A teenage boy’s seemingly ordinary life erupts with the sudden arrival of a beautiful girl who says she will marry him – much to the annoyance of the girlfriend he already has. This is the inciting incident to Urusei Yatsura, the intergalactic romcom manga that ran for 34 volumes and rocketed artist Rumiko Takahashi to stratospheric popularity in Japan with its publication in 1978.
It’s an irresistible premise, judging by Urusei Yatsura’s unmitigated success (which includes a shiny new 2022 anime adaptation). So irresistible, in fact, that Takahashi returned to the idea behind her then-most famous work in 1983 for an original one-shot story called The Laughing Target. There, Takahashi held up a mirror to the tropes and archetypes that were already being shaped in Urusei Yatsura and would be fully formed and lifelike in her later works like Ranma ½ and Inuyasha. But the reflection we see in this overlooked gem is dark and distorted. Despite its jovial title, The Laughing Target is a horror story.
There is something alien about this mysterious new girl, something dangerous, and not just in the way her eyes glow and the air around her electrifies when she’s mad. In Urusei Yatsura, she’s bikini-clad space princess Lum, shocking her oafish lover Ataru with her electric powers. In The Laughing Target, however, she’s Azusa –a ghostly pale girl who can be only described as haunted – haunted by a painful past, yes, but also haunted the way houses are haunted. She’s inhabited. Possessed.
The Laughing Target has stuck with me for twenty years, Azusa’s maniacal cry still echoes in my head when other voices – other comics, other manga – have retreated into silence. How can I describe its power over me, this minor, early work by a generation-defining creator who has published over 200 volumes of original work that have sold over 200 million copies worldwide?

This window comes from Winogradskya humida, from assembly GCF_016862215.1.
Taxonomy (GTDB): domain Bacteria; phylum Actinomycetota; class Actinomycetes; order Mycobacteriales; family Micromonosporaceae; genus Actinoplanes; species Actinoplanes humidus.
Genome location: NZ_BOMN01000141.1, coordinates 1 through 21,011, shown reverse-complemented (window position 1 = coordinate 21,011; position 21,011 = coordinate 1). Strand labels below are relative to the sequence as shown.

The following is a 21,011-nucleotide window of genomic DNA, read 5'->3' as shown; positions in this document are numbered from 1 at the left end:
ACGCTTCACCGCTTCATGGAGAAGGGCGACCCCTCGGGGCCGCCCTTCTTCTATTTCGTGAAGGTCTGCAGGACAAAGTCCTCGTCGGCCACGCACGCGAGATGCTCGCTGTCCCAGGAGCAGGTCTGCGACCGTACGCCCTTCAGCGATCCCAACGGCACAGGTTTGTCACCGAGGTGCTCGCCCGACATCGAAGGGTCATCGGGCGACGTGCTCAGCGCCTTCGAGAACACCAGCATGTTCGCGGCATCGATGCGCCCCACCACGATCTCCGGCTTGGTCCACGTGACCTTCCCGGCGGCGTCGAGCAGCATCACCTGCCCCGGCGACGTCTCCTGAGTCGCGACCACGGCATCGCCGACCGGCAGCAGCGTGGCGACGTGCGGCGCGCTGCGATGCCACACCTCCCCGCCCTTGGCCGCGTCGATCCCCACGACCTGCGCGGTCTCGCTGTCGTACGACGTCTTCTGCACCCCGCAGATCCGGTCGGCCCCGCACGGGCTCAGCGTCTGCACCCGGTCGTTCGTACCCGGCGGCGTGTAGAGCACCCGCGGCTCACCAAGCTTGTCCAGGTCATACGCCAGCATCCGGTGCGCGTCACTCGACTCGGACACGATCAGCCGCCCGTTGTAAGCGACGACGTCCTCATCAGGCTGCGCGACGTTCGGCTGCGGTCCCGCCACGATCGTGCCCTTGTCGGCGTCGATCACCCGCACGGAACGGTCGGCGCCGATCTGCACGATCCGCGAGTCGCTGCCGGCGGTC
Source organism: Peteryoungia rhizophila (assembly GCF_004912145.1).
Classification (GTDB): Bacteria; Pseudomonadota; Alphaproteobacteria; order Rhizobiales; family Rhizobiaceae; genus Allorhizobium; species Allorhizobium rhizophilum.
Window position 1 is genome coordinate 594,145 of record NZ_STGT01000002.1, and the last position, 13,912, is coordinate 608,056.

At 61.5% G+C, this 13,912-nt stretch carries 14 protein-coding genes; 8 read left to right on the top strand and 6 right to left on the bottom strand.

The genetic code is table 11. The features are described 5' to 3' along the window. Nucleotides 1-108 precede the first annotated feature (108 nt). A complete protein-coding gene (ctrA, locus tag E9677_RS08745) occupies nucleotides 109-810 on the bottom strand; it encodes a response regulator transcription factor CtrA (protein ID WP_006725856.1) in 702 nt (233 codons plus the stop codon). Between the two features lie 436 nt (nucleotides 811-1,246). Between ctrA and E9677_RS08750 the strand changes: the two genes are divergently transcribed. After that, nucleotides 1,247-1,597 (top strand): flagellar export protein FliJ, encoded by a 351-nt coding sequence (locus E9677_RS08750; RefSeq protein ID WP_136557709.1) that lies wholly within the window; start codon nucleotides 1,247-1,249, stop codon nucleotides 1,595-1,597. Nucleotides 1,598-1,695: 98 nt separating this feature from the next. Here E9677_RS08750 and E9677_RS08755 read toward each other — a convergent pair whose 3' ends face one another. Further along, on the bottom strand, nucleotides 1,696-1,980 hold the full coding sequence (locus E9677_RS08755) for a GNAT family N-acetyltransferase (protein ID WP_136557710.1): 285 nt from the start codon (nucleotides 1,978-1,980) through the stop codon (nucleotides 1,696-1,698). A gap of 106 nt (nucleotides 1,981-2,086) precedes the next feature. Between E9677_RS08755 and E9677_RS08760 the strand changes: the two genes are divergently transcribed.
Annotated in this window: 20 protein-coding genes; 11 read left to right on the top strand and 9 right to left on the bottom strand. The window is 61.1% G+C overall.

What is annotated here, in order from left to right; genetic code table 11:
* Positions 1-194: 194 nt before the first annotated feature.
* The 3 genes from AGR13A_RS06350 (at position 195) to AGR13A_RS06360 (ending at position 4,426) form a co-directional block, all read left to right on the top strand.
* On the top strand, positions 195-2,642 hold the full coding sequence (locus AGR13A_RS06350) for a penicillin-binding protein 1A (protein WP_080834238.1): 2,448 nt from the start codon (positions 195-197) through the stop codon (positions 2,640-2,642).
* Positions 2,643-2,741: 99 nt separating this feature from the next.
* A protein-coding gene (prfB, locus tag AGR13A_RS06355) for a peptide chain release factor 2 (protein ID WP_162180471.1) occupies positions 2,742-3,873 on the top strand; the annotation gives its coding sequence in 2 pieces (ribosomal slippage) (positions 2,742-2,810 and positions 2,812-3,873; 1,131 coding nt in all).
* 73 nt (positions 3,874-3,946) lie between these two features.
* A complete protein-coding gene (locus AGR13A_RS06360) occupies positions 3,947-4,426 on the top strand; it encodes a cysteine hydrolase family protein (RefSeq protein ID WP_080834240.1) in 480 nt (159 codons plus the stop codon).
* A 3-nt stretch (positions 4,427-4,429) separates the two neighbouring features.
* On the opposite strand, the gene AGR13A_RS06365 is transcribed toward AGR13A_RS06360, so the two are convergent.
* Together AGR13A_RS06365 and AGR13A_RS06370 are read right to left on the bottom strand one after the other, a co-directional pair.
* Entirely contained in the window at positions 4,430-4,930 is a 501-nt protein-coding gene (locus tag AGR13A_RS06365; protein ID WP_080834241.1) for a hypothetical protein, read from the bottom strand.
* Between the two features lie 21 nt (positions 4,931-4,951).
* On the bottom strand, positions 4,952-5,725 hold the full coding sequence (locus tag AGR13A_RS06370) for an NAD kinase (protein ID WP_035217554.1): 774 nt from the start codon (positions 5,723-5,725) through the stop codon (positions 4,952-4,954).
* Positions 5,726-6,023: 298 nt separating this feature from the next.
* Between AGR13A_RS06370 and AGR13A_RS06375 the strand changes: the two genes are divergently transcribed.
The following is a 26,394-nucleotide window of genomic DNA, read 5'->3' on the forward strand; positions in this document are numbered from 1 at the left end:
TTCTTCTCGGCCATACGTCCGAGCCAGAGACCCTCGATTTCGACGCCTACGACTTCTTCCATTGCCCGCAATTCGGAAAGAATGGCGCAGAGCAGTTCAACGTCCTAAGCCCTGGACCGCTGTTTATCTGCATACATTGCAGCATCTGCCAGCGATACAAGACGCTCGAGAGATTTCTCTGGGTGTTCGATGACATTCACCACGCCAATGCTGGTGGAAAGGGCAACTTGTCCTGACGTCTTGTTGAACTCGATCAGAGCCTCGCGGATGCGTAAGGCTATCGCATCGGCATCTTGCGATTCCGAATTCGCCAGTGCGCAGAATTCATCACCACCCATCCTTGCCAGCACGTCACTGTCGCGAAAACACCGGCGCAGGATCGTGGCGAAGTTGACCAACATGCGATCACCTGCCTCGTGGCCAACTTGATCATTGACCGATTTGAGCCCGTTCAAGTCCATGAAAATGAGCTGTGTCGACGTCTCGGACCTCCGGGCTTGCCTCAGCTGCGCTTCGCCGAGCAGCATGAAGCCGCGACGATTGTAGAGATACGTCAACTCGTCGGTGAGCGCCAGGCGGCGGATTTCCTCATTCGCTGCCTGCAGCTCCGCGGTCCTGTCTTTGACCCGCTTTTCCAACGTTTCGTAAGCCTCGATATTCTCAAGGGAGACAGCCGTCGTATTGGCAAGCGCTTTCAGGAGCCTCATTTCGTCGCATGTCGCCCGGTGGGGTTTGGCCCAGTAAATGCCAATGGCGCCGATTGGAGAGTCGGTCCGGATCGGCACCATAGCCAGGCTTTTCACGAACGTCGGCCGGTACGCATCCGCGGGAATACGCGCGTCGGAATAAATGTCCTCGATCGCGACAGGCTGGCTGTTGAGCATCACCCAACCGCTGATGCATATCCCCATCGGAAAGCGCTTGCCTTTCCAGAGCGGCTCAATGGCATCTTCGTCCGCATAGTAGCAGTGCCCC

With a career spanning over forty years, – a pen in every genre from boarding house melodrama (Maison Ikkoku) to martial arts slapstick (Ranma ½) – Rumiko Takahashi is an artist of rare vitality and stamina (her most recent series, Mao, began serialization in 2019). As sprawling as her work is — Inuyasha, her longest series, ran 40 volumes – I find myself drawn to her shorter titles, like the macabre Mermaid Saga or the one-shot (ha) The Laughing Target. Their sheer brevity gives them extra power, a sunburst of raw creativity that never overstays its welcome or crumples under oversized expectations.
Or: The Laughing Target is just a really good scary story, and some of the best scary stories are the ones that feel like secrets, a pocket-size shocker only you know about. Among American readers, at least, The Laughing Target has languished in obscurity in the years since it was translated by Viz. First published as a 56-page single comic issue under the “Rumic World” banner, the art “flipped” to read left to right in the tradition of American comics, it was then collected in the Rumic World trilogy of graphic novels that rounded up her early work. Long out of print, my copy of Rumic World Vol. 1 dates from 1996, with a broken spine and Azusa’s spectral face gazing somberly at me on the cover.
In 1987, director Motosuke Takahashi adapted The Laughing Target into a 50-minute anime OVA (original video animation). An engaging adaptation with only minimal changes – like the obligatory shower scene and shock stinger ending for the horror video crowd – it never made it to the DVD era in the U.S. The shaky VHS-ripped clips on YouTube look like a transmission from another dimension, a half-remembered nightmare from the days when sneaky 11-year-olds (i.e., me) checked out anime tapes that were way too old for her at Video Den.
The Laughing Target also boasts a connection to American horror comics: it was adapted into English by Swamp Thing co-creator Len Wein. In the 90s and early 2000s, it was not uncommon for manga companies to enlist western comic book writers to “adapt” a manga script to attract Western eyes (or make the book seem less “foreign”) with vacillating levels of accuracy. (Flip through some dog-eared copies of old Viz or Tokyopop books at a used bookstore and marvel if you see Marv Wolfman or Keith Giffen’s names in the credits.)
Fleshing out the bones left by an uncredited translator, Wein gives The Laughing Target a script that is occasionally stiff (“You can be the most irritating woman sometimes!” Yuzuru, a high school boy, unconvincingly says to his girlfriend) but still toe-curlingly quotable (“Kill her, my pets! Kill her now!!” shrieks Azusa in all her villainous glory). As a self-contained slice of 80s horror, The Laughing Target would shelve nicely alongside back issues of House of Secrets, The Witching Hour, or maybe more fittingly given the unrequited passion at its center, Sinister House of Secret Love.